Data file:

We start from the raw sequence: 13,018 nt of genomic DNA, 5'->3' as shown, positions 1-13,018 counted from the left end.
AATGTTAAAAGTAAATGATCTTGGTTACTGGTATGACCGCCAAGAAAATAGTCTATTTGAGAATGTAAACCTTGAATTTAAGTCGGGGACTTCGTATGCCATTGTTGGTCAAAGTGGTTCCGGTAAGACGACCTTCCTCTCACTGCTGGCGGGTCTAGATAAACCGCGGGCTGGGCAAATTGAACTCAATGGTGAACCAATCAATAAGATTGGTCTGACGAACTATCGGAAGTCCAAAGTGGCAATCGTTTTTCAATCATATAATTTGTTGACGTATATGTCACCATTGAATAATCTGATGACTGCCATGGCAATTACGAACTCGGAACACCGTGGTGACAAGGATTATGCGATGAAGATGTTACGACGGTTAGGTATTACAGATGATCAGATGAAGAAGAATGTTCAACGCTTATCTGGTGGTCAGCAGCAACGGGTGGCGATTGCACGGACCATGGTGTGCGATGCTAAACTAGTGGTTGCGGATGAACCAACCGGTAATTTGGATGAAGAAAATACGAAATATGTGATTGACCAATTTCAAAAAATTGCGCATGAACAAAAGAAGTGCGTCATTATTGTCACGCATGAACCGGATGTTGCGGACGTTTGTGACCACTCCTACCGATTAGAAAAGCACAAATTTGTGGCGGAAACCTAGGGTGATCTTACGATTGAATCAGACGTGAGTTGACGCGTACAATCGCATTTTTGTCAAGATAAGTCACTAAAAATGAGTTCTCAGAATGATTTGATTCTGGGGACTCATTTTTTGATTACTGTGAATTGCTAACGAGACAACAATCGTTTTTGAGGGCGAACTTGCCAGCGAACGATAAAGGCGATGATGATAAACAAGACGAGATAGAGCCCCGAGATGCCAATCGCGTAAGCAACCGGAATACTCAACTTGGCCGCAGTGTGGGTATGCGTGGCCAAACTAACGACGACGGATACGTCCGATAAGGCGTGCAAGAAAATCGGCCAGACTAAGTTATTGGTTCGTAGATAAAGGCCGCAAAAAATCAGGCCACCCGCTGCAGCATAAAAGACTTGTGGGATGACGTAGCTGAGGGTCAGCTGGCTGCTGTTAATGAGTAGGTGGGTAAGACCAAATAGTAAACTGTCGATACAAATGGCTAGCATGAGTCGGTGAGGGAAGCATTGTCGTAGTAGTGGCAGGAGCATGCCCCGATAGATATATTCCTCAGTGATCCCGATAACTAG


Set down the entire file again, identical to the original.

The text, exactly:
We start from the raw sequence: 13,018 nt of genomic DNA, 5'->3' as shown, positions 1-13,018 counted from the left end.
AATGTTAAAAGTAAATGATCTTGGTTACTGGTATGACCGCCAAGAAAATAGTCTATTTGAGAATGTAAACCTTGAATTTAAGTCGGGGACTTCGTATGCCATTGTTGGTCAAAGTGGTTCCGGTAAGACGACCTTCCTCTCACTGCTGGCGGGTCTAGATAAACCGCGGGCTGGGCAAATTGAACTCAATGGTGAACCAATCAATAAGATTGGTCTGACGAACTATCGGAAGTCCAAAGTGGCAATCGTTTTTCAATCATATAATTTGTTGACGTATATGTCACCATTGAATAATCTGATGACTGCCATGGCAATTACGAACTCGGAACACCGTGGTGACAAGGATTATGCGATGAAGATGTTACGACGGTTAGGTATTACAGATGATCAGATGAAGAAGAATGTTCAACGCTTATCTGGTGGTCAGCAGCAACGGGTGGCGATTGCACGGACCATGGTGTGCGATGCTAAACTAGTGGTTGCGGATGAACCAACCGGTAATTTGGATGAAGAAAATACGAAATATGTGATTGACCAATTTCAAAAAATTGCGCATGAACAAAAGAAGTGCGTCATTATTGTCACGCATGAACCGGATGTTGCGGACGTTTGTGACCACTCCTACCGATTAGAAAAGCACAAATTTGTGGCGGAAACCTAGGGTGATCTTACGATTGAATCAGACGTGAGTTGACGCGTACAATCGCATTTTTGTCAAGATAAGTCACTAAAAATGAGTTCTCAGAATGATTTGATTCTGGGGACTCATTTTTTGATTACTGTGAATTGCTAACGAGACAACAATCGTTTTTGAGGGCGAACTTGCCAGCGAACGATAAAGGCGATGATGATAAACAAGACGAGATAGAGCCCCGAGATGCCAATCGCGTAAGCAACCGGAATACTCAACTTGGCCGCAGTGTGGGTATGCGTGGCCAAACTAACGACGACGGATACGTCCGATAAGGCGTGCAAGAAAATCGGCCAGACTAAGTTATTGGTTCGTAGATAAAGGCCGCAAAAAATCAGGCCACCCGCTGCAGCATAAAAGACTTGTGGGATGACGTAGCTGAGGGTCAGCTGGCTGCTGTTAATGAGTAGGTGGGTAAGACCAAATAGTAAACTGTCGATACAAATGGCTAGCATGAGTCGGTGAGGGAAGCATTGTCGTAGTAGTGGCAGGAGCATGCCCCGATAGATATATTCCTCAGTGATCCCGATAACTAG